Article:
MARCO ISLAND — While the street light issue generated most of the heat and public interest at the Marco Island City Council meeting Monday afternoon, the councilors took up another question that could have much more far-reaching implications. Under new business, item (C) was the first reading of an ordinance to repeal the city’s Utilities Advisory Board.
Councilman Frank Recker said the UAB “either needs expanded membership, or a utility czar,” and to be less political.
As Councilman Bill Trotter noted, the Utililies Advisory Board (UAB) deals with weighty issues, and some large dollar figures.
“Comments about (the UAB) taking too much staff time concern me,” he said. “This is a business with a bigger budget than the city.” Residents of Marco Island depend on the work of island’s utilities department, overseen by the UAB, every time they turn on a water faucet or flush a toilet.
“We need that, particularly with our lack of detail and technical expertise. We need this board,” said Trotter. He suggested the Council, rather than abolishing the UAB, suspend its activities and refocus it on operational issues, a suggestion the Council ultimately adopted.
“Focus them as a technical advisory board. Policy recommendations – that’s what we should do,” said Trotter. “I spoke to Mr. Honecker (UAB Chairman Ken Honecker, who resigned after the Council announced their intent to consider eliminating the board). If we refocus, he would stay involved.”
“I opposed establishing this board,” said Councilman Chuck Kiester, citing his experience with a similar situation in Gainesville. It’s too sensitive. With only five (members), it could be essentially dominated by one faction.”
“Their inability to have a quorum has resulted in a waste of city resources,” said Councilman Wayne Waldack. “Time to pull the plug on the UAB.” Waldack noted that when residents for the UAB were solicited, only five members came forward.
Several councilors conceded they had helped create problems for the UAB, requiring a quorum of four members with just five members overall.
UAB member Amadeo Petricca stepped forward from the audience to speak. He took issue with previous remarks by Council members, including the word “dysfunctional,” saying “Mr. Recker has a good arsenal of words – repugnant, dysfunctional. We became dysfunctional because you were dysfunctional.” He proudly owned up to “bean counter,” though, and defended the expertise of the UAB members, “engineers with MBAs,” and his own experience as COO of a manufacturing firm.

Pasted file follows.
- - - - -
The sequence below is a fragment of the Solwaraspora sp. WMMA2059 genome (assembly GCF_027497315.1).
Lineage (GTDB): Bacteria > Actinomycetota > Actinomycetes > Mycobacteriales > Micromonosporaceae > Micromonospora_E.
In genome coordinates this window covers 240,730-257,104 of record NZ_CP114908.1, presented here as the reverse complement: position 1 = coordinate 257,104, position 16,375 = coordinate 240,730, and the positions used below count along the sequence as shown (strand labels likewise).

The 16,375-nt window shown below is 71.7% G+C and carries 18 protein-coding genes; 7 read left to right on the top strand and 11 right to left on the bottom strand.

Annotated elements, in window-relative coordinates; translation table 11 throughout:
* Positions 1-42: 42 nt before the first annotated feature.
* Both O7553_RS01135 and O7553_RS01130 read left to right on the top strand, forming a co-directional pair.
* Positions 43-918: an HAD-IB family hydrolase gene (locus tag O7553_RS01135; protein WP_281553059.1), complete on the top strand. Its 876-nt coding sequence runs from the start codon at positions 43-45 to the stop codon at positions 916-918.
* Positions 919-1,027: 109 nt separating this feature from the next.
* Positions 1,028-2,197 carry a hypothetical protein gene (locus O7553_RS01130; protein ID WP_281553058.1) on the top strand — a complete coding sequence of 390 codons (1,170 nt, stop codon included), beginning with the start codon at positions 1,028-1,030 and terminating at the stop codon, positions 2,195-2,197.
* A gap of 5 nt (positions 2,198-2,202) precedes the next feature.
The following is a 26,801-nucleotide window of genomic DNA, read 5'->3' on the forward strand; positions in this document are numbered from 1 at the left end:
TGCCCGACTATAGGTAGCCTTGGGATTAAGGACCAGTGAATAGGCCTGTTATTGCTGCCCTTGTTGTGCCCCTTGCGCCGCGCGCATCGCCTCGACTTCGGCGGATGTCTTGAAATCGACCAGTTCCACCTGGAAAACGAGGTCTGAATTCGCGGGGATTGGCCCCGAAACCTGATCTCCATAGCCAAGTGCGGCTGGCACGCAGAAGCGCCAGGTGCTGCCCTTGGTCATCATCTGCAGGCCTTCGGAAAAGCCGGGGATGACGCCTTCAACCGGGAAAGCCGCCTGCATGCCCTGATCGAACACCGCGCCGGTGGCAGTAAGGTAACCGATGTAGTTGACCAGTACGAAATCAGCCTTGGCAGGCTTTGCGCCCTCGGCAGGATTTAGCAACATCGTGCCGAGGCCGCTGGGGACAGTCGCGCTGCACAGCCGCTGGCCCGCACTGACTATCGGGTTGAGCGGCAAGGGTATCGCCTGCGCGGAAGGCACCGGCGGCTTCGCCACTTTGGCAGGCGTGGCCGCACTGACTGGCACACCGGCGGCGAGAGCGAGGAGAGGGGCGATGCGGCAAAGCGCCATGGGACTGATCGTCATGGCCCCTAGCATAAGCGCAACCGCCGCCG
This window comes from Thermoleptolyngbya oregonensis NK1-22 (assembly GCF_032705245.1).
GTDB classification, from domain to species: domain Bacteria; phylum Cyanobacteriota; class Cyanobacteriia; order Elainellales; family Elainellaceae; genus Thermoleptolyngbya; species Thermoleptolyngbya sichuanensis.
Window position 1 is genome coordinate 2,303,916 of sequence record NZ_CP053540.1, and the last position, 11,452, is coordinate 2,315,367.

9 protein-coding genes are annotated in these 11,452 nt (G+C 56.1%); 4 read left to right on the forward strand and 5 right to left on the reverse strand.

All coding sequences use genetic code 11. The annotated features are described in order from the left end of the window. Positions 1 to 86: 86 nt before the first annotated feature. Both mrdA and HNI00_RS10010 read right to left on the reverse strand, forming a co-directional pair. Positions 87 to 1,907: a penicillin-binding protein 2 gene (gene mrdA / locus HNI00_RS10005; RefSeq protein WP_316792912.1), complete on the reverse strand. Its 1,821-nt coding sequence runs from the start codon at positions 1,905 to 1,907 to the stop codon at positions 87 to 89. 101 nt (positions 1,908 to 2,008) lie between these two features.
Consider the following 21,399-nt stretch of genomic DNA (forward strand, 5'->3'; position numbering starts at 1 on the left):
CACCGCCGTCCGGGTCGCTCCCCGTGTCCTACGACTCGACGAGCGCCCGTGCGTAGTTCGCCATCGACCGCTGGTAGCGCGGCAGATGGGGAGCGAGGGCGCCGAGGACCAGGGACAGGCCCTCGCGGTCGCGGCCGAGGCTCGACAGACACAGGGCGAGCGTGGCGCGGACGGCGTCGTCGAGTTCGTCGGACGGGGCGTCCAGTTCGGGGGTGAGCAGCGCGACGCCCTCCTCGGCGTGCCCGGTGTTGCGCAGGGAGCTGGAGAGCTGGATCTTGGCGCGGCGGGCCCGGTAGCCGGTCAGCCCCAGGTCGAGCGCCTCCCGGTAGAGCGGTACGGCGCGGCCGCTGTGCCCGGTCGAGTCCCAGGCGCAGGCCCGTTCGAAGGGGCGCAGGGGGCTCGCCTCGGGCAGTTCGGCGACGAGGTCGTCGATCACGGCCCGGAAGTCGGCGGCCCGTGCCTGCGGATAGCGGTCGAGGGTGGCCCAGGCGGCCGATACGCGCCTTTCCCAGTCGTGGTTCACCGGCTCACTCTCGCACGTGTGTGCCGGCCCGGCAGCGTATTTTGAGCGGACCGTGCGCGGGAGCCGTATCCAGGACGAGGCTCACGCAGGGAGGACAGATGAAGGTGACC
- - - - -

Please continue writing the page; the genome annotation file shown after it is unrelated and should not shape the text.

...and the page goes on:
“I know my bean counting,” he said. “I can make the numbers say anything you want them to.” What was important, though, said Petricca, was the truth.
In the public comment section of the agenda item, Ray Seward and Fay Biles said the UAB members were owed an apology from the City Council.
“I’ve yet to hear an apology from this Council,” said Seward. “I think it’s absurd and sad, after the way they acted.”
Marco Island Taxpayers Association President Faye Biles said she attends all the UAB meetings.
“Sometimes I don’t have the foggiest idea of some of the numbers. These guys worked their heads off. They’ve done a marvelous job,” she said, to applause from the audience, and repeated the call for an apology from Council, prompting an admonition from Chairman Jerry Gibson that “speakers should limit their comments to the motion” on the floor.
“I don’t think there was anything attacking the individuals,” said Gibson. We put an undue burden on the committee,” not reappointing a member when a vacancy came open, and requiring a supermajority just for a quorum to hold a meeting.
“I get criticism all the time,” said Gibson. “Any time you serve on a committee, you’re never going to make everyone happy. The hours they put in were enormous.”
In the end, Recker’s motion to suspend the UAB’s activities temporarily, increase membership to seven while keeping the number for a quorum at four, and “keep them out of policy,” passed 7–0.